Women who breast-feed are less likely to develop breast cancer, ovarian cancer, Type 2 diabetes and rheumatoid arthritis and may have improved cardiovascular health.
Most women know breast-feeding is good for their babies’ health. But doctors and midwives rarely tell moms-to-be that it’s also good for nursing mothers.
Nursing mothers reduce their relative risk of breast cancer by 4.3 percent for every 12 months they breast-feed, in addition to a relative decrease of 7 percent for each birth. Breast-feeding is particularly protective against some of the most aggressive tumors, called hormone receptor-negative or triple-negative tumors, which are more common among African-American women, studies show. It also lowers the risk by one-third for women who are prone to cancer because of an inherited BRCA1 mutation.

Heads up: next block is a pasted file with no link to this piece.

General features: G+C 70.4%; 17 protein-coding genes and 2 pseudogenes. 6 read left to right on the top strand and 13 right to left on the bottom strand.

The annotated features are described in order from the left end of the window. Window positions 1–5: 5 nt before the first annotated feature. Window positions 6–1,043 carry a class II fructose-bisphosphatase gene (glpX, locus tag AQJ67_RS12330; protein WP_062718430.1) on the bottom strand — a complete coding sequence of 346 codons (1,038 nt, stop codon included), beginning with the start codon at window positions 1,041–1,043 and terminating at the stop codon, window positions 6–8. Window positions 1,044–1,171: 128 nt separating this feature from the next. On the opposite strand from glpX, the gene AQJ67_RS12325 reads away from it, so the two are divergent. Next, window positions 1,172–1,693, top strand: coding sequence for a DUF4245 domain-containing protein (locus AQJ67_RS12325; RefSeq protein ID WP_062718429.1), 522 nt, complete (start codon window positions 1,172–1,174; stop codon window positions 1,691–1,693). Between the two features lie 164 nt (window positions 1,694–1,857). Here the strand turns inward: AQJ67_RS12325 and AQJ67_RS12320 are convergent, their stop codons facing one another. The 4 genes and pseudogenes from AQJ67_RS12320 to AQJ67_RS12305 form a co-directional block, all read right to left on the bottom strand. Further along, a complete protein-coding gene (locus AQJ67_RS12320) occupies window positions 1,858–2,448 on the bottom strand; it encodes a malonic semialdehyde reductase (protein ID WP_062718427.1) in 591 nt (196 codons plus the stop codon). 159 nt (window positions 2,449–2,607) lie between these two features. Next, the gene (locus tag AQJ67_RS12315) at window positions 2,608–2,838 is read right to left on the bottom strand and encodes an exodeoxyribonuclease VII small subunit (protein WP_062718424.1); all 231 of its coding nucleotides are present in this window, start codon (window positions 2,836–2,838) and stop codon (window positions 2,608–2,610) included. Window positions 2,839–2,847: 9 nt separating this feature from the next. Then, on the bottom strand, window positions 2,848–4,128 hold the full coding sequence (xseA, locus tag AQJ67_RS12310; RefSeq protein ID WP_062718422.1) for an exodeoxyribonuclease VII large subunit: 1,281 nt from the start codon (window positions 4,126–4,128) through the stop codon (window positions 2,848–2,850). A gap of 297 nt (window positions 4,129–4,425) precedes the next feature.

Women who breast-feed are also less likely to develop ovarian cancer, Type 2 diabetes and rheumatoid arthritis and may have improved cardiovascular health.
Yet only 16 percent — or fewer than one in five women surveyed — said their doctors had told them that breast-feeding is good for mother as well as baby, according to a new study published in Breastfeeding Medicine.